Know Your Tax Record Basics
A significant number of citizens have grown responsible and started filing their tax returns. But what bothers most to these responsible citizens is keeping their tax record safe. The most pertinent question that they ask themselves is: “What is my tax record and how long do I have to keep them with me?”
Your tax records are your tax returns and the set of documents that have been furnished along with your returns. The supporting documents that you need to keep are various receipts, your bank statements and 1099s, etc. If you ever have to face the auditing of your accounts, your tax record will be essential to protect you from the IRS.
Keeping the Tax Returns
A nasty audit can ruin you, particularly when you fail to keep your tax returns in place where you can get to them when asked to produce them by the auditor. Misplacing your tax returns can make you vulnerable to IRS. People who have a habit of doubting every good or bad circumstance might see a lost return as an attempt to hide tax fraud. But the fact is that millions of returns bombard the IRS over the course of three months and there is indeed a fair chance of returns being misplaces. So, it is always prudent to keep copies of your tax returns.
Now, have a look at the IRS e-file program. You may prefer to file your tax return electronically, but you need to be sure that you get copies of your return. The company filing your return is responsible for providing you with a paper copy of your tax return.
You need to keep your tax records safe for a minimum of six years. This period is counted from the date when your return was actually filed. In most cases, the IRS audits your accounts which are no further than three years old from your filing date. For instance, if you filed your tax return of 2005 on March 31, 2006, the IRS will initiate an audit by March 31, 2009. You need to keep in mind that in the case you filed an extension; the IRS waits three years from the date the return was filed.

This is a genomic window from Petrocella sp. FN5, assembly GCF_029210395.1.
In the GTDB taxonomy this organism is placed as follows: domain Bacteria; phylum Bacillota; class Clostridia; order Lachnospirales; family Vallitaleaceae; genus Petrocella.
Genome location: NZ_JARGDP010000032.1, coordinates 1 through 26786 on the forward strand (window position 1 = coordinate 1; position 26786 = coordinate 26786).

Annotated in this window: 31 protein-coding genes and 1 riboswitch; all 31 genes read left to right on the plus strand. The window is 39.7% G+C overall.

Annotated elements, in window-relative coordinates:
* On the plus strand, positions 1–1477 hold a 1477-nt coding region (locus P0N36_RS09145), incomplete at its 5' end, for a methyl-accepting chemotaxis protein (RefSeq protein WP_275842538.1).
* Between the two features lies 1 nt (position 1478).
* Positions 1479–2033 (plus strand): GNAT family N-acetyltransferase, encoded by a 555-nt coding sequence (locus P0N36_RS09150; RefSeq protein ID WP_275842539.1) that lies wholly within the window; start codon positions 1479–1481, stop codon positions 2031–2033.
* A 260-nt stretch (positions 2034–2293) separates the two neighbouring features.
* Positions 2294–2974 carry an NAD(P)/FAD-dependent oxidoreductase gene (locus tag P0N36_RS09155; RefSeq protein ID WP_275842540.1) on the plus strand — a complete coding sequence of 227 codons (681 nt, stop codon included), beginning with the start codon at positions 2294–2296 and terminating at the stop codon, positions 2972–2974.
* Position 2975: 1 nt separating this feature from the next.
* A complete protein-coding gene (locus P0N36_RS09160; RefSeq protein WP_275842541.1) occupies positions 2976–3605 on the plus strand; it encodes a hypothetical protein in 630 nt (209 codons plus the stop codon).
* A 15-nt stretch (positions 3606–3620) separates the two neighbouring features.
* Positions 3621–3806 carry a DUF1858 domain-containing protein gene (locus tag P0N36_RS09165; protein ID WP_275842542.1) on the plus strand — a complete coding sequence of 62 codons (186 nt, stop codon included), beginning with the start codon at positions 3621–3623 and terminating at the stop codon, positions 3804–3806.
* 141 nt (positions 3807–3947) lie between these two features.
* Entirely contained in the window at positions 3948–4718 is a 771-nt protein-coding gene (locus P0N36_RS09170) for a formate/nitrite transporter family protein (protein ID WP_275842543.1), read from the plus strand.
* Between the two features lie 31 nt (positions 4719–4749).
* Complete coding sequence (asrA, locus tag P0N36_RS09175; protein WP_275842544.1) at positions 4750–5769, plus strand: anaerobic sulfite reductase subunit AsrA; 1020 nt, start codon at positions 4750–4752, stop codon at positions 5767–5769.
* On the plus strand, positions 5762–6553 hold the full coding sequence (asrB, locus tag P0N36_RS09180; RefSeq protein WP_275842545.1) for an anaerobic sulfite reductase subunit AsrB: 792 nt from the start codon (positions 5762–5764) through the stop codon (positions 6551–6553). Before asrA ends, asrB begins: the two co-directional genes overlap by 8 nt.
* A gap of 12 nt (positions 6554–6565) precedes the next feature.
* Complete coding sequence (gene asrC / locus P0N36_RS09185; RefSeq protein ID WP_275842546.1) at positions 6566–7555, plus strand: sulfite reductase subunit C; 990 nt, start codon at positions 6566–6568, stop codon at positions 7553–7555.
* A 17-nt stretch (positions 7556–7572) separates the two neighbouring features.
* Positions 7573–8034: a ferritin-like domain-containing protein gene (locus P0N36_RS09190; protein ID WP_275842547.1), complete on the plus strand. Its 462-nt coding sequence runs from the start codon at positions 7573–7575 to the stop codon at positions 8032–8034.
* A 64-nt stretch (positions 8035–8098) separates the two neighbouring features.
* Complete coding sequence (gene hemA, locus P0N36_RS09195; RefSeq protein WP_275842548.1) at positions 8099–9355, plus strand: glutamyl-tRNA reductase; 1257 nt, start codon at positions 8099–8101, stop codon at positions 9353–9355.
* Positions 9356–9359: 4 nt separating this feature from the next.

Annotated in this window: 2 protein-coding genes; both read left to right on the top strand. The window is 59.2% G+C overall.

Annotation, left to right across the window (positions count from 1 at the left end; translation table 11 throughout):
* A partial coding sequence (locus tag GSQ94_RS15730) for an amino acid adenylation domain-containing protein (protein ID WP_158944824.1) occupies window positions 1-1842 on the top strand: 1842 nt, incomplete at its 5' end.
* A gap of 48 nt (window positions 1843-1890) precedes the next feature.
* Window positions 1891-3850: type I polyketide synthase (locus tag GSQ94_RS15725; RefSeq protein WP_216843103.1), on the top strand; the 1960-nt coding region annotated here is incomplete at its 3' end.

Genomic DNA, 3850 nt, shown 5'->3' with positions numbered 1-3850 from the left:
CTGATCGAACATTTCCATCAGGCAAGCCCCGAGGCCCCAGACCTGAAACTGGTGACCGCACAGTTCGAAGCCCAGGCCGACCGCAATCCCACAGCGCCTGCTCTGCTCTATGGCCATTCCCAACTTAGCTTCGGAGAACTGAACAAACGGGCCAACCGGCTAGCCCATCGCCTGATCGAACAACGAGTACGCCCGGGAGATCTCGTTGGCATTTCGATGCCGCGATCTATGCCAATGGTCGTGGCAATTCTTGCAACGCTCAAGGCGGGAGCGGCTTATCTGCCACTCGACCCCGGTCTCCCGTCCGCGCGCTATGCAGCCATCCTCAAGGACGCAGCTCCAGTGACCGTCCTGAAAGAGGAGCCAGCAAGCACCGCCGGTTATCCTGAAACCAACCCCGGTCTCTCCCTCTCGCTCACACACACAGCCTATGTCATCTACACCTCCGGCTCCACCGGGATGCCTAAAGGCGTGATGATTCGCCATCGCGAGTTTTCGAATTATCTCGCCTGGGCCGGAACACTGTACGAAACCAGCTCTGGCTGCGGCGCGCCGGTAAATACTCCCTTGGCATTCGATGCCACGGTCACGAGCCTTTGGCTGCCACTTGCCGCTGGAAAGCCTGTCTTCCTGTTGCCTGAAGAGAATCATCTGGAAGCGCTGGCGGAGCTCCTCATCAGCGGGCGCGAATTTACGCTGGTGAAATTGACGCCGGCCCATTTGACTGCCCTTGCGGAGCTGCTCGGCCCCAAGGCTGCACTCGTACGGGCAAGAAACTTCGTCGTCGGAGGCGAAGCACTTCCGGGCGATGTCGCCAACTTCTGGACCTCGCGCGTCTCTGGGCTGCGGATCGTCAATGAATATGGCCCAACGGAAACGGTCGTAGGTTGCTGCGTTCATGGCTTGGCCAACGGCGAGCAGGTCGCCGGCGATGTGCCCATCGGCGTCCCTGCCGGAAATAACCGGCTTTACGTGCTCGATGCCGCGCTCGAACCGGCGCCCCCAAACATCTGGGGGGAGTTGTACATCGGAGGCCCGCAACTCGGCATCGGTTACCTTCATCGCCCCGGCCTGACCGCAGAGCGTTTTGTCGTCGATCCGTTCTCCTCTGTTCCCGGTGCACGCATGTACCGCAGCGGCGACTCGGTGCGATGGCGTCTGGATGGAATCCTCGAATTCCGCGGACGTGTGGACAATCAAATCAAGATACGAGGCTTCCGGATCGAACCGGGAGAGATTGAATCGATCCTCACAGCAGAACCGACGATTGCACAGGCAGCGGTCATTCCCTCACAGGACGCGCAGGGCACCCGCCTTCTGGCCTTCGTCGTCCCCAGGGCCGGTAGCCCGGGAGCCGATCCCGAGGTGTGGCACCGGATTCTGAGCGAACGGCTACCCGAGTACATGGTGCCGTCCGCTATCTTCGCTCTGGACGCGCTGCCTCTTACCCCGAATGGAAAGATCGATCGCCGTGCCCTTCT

However, there are some exceptions that prevail upon this time period. If you filed a tax return that kept many questions answered to the IRS, they are will not be satisfied by a simple three-year audit period. If more than 25% of your gross earnings are not reported adequately, the IRS will surely go back even further, up to an additional three years. So, a six year period is always wise to keep your tax record safe.
Maintaining Your Property Records
So, you own a property? You may need a filing cabinet to keep your many property related documents. A property kept for an extended duration requires maintaining various kinds of documents. For example, if you purchased a property in 2000 for $10 million and incurred expenses of $1, 00,000 in improvements; you will have to keep the purchase records, mortgage deeds as well as the receipts related to the improvements. In case you want to sell the home, these records will be required to ascertain the tax related consequences and the profit realized from the sale. When the IRS questions your reported profit, you will need to have your tax records handy to answer their queries. When you sell your property, you must keep all your tax records for six years.
When you get a Divorce
When you decide to divorce your spouse, you must keep copies of all of your tax records with your other financial documents. You need to keep copies of all documents and court orders pertaining to your divorce that have any mention of your property and finances. After a divorce, the tax implications can be shattering for some couples, if they fail to maintain their tax records. At times, you may have to ask for information from your ex-spouse. Keep all your tax records safe to avoid any future complications.
Nobody feels happy when required to show their tax records to the IRS. But if you ever have to ever face an audit, maintaining your tax records can often protect you from the negative consequences.